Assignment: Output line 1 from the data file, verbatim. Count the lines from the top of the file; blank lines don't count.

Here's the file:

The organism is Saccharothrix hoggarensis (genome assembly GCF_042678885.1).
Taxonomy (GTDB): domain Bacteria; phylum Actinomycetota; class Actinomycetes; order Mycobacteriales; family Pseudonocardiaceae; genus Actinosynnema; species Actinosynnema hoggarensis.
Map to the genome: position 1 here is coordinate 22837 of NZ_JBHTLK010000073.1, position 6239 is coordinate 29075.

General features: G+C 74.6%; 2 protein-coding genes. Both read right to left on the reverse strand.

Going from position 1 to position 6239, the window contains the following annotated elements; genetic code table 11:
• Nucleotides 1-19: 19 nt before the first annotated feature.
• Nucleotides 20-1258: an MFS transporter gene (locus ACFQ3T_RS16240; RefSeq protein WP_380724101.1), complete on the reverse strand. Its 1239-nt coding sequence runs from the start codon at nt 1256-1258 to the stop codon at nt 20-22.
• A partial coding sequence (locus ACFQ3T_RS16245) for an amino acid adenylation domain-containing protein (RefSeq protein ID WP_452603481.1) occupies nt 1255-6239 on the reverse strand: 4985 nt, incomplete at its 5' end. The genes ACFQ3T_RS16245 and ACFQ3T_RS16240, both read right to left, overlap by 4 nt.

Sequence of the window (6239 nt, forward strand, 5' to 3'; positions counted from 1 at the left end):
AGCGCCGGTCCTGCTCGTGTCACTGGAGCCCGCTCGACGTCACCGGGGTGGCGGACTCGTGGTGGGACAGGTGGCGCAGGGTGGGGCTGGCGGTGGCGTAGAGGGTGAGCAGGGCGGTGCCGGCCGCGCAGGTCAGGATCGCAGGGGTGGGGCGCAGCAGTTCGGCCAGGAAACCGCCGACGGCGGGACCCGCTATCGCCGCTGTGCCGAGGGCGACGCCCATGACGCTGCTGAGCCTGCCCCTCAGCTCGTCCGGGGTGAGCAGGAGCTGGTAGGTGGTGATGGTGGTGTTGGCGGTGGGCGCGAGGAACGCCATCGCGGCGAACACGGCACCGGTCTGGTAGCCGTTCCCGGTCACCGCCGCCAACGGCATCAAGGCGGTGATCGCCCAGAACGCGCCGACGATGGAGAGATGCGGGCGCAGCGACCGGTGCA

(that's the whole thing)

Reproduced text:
The organism is Saccharothrix hoggarensis (genome assembly GCF_042678885.1).